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‘Like A Virgin’, 1984

The cover makes it clear – Madonna isn’t just another singer. Steven Meisel’s lush, sepia photography, and the icy stare of his muse, dressed like a punk bride complete with ‘Boy Toy’ belt, suggest an ambitious starlet making a stab at immortality. The inside sleeve shows Madonna in the same white wedding dress, admiring herself in a dressing-room mirror, while the back cover strips her down to just a black slip, sipping coffee on the edge of an unmade bed.

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For her second album, Madonna left her dance-diva roots behind and headed straight for the top. She chose a hot-shot producer, Nile Rodgers (ex of Chic, who had recently engineered David Bowie’s comeback with Let’s Dance.)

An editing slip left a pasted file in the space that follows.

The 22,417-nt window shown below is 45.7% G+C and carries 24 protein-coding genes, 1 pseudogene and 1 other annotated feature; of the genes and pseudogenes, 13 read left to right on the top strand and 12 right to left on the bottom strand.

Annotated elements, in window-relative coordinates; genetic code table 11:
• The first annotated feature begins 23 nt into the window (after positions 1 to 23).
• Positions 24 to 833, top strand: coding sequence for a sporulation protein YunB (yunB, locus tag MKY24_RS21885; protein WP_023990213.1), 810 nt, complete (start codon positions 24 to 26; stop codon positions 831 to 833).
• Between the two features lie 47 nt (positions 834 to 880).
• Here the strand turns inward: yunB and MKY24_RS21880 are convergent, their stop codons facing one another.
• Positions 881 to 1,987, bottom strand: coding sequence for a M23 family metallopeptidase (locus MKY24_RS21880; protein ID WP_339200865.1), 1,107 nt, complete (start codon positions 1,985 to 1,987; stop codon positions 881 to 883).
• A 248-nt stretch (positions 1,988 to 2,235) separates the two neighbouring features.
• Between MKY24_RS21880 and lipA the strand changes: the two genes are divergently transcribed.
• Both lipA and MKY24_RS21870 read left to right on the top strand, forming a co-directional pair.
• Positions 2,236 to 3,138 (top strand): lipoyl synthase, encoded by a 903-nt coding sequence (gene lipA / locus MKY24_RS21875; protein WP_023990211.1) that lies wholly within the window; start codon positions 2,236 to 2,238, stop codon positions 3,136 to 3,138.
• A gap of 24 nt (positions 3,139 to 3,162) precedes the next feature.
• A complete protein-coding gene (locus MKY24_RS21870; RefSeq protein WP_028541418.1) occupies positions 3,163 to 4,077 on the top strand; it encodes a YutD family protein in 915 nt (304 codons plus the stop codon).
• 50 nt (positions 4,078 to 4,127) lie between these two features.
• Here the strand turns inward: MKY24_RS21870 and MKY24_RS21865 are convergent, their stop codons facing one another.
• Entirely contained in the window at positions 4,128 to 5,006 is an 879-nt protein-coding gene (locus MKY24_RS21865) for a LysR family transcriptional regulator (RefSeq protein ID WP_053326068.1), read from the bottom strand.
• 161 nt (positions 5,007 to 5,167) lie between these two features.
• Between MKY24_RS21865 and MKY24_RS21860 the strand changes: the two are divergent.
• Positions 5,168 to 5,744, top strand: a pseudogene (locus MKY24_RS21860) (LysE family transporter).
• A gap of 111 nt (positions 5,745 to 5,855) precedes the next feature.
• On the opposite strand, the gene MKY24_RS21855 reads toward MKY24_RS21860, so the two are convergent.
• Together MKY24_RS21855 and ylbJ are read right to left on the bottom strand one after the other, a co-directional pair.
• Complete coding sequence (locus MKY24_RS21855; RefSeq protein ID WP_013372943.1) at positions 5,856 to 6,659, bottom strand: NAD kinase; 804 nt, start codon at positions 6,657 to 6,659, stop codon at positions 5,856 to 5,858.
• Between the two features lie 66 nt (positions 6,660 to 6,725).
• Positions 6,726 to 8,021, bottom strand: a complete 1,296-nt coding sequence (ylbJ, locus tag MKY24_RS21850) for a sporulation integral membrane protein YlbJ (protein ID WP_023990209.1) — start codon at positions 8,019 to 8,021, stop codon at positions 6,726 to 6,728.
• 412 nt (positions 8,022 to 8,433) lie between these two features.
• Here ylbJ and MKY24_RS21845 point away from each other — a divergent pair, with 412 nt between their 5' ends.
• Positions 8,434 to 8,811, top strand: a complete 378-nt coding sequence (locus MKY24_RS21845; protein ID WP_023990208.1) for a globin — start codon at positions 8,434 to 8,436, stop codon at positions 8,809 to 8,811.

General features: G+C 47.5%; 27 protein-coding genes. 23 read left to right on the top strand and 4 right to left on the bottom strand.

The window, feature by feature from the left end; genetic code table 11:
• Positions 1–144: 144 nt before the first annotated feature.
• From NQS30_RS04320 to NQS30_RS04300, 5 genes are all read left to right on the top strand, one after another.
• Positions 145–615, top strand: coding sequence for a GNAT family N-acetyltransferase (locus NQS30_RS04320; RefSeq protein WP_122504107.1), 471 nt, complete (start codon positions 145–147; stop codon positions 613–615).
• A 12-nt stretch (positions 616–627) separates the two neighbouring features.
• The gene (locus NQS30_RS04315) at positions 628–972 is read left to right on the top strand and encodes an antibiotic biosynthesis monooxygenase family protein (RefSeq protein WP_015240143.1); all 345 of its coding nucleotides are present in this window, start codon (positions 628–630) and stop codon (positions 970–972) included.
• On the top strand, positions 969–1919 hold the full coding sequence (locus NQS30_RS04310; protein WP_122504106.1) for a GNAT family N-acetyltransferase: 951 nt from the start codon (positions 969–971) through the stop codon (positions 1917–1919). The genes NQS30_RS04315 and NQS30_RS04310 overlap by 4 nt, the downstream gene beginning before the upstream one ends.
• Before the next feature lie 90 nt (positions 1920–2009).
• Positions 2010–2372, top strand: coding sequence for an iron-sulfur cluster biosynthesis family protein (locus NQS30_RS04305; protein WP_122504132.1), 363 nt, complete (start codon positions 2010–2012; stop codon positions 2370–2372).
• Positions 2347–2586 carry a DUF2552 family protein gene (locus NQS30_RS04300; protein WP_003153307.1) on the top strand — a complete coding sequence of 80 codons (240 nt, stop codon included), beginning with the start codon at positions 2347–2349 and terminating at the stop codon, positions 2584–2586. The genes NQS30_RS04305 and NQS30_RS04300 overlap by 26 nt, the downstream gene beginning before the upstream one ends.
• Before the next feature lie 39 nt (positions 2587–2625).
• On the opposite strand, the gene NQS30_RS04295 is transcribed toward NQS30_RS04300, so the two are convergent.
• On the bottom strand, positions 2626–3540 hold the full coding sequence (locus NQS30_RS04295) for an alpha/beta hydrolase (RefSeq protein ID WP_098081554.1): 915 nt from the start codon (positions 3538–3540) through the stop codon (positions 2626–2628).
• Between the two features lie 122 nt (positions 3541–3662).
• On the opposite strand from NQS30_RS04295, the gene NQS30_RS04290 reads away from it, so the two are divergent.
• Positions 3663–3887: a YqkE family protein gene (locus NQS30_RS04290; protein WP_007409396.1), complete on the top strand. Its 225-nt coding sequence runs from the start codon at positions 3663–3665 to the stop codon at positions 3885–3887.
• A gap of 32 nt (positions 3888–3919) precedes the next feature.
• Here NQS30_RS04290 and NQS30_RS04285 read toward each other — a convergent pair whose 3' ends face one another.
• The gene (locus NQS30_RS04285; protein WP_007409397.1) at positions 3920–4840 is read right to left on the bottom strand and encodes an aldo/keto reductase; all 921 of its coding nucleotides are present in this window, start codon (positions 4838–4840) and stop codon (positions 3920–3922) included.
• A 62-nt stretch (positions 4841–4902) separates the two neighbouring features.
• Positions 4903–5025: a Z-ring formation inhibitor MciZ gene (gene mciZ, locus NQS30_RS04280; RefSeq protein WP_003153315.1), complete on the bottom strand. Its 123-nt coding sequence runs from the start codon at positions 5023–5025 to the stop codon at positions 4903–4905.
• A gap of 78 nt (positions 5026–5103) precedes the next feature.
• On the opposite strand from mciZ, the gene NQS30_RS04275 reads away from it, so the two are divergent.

With producer Nile Rodgers at the Jackson Family's Victory Tour, 1984

With producer Nile Rodgers at a Duran Duran concert, 1984

From the outset, their collaboration is pure pop. With her squeaky, Betty Boop vocals, Madonna has never sounded more sugary and processed. Her opening gambit, ‘Material Girl’, sung over a military beat, is a tongue-in-cheek ode to the eternal gold-digger.

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The video, directed by Mary Lambert, recreated Marilyn Monroe’s ‘Diamonds Are A Girl’s Best Friend’ number from the 1953 musical, Gentlemen Prefer Blondes. Madonna aimed to be as famous as her predecessor, but their auras could not be more different. While Monroe had a shimmering, ethereal presence, Madonna’s is hard and glittering – befitting the times perfectly.

While Madonna is still frequently referred to as the Material Girl, the song has been revived infrequently – the last performance was during her 2004 Reinvention Tour.